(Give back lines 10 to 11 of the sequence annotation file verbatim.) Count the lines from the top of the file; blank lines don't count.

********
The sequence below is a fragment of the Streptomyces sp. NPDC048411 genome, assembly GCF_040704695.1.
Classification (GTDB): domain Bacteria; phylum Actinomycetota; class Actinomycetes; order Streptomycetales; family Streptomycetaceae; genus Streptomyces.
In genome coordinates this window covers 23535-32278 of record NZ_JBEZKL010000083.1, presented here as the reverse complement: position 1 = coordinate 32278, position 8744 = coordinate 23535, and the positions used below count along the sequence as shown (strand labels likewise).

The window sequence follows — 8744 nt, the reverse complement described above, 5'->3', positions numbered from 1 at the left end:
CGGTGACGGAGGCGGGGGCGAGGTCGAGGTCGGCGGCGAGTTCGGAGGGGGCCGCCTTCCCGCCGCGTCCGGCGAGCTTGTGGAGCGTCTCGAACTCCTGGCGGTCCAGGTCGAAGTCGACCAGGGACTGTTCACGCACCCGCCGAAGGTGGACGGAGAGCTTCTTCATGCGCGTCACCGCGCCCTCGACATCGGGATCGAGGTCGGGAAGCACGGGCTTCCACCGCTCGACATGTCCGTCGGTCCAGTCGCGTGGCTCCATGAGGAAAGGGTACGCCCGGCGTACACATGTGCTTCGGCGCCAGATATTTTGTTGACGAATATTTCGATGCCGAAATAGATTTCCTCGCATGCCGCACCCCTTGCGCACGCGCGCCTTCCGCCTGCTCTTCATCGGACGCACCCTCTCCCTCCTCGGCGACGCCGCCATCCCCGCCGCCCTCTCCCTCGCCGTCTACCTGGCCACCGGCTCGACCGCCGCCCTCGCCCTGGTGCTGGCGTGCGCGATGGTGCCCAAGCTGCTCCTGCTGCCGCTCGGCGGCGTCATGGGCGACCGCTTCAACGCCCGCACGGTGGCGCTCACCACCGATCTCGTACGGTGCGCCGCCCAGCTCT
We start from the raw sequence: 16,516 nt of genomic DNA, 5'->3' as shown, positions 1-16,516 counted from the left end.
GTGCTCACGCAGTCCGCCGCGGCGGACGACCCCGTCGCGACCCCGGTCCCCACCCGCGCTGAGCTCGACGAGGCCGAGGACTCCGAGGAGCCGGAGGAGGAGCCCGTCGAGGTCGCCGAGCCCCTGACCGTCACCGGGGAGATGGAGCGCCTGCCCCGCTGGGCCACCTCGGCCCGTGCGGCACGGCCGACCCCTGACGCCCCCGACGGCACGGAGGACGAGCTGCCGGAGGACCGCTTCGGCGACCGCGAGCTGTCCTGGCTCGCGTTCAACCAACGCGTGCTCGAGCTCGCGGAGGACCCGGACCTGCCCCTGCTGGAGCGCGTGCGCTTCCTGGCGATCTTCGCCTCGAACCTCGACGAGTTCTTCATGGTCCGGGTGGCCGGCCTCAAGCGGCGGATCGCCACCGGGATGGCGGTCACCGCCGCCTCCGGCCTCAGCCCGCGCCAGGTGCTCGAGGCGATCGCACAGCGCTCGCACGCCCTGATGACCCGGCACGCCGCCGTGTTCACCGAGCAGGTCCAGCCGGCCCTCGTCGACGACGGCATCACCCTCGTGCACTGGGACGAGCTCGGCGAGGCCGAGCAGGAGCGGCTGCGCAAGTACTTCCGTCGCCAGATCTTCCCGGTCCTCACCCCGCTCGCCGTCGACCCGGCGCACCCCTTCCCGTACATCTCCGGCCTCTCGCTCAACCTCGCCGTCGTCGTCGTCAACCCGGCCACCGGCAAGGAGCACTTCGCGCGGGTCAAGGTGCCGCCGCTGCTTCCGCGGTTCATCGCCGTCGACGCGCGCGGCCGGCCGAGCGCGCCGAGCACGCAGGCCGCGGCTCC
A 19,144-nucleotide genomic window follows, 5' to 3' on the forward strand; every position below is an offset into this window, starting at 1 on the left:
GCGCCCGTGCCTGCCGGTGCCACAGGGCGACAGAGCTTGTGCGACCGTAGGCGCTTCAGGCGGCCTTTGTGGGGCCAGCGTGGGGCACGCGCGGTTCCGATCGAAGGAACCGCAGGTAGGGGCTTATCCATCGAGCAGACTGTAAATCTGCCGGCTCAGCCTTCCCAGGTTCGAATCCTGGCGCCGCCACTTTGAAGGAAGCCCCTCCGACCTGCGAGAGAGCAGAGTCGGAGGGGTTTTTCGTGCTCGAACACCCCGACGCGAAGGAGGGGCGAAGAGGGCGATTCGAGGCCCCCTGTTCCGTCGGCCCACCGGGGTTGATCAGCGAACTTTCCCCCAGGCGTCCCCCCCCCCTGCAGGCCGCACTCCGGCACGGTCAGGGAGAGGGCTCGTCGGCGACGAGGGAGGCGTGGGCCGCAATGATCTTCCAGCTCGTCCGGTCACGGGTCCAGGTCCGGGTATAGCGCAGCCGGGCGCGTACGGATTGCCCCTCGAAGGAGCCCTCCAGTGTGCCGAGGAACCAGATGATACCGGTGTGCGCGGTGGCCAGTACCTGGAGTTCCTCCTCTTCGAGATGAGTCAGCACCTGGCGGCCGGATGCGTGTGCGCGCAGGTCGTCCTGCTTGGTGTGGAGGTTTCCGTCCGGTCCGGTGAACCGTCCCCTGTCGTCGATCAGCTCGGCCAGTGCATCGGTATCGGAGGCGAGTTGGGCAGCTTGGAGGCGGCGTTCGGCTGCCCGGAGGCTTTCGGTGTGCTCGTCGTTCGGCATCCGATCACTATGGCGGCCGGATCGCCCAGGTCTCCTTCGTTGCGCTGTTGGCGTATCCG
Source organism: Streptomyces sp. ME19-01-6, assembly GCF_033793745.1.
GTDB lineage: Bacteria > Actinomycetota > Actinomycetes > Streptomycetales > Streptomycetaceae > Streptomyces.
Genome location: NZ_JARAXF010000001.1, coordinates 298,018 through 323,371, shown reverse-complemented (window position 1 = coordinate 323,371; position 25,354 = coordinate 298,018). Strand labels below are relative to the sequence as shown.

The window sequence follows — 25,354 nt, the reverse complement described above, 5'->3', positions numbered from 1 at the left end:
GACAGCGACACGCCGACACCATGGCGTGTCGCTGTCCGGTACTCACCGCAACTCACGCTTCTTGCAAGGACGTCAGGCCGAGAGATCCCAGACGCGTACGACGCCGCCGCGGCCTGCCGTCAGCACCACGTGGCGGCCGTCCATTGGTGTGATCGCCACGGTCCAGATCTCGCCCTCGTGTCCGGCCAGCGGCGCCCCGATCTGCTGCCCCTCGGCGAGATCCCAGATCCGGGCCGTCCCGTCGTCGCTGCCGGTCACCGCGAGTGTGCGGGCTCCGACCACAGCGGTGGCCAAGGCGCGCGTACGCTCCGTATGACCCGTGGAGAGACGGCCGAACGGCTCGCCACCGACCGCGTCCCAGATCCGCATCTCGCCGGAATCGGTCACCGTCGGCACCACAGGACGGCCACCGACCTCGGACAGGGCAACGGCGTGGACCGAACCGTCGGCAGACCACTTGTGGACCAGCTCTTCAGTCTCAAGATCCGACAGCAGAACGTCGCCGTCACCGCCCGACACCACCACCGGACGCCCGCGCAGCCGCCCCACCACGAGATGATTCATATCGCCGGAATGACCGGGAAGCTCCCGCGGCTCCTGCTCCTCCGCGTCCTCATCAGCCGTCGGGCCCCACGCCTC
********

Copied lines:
Source organism: Streptomyces sp. ME19-01-6, assembly GCF_033793745.1.
GTDB lineage: Bacteria > Actinomycetota > Actinomycetes > Streptomycetales > Streptomycetaceae > Streptomyces.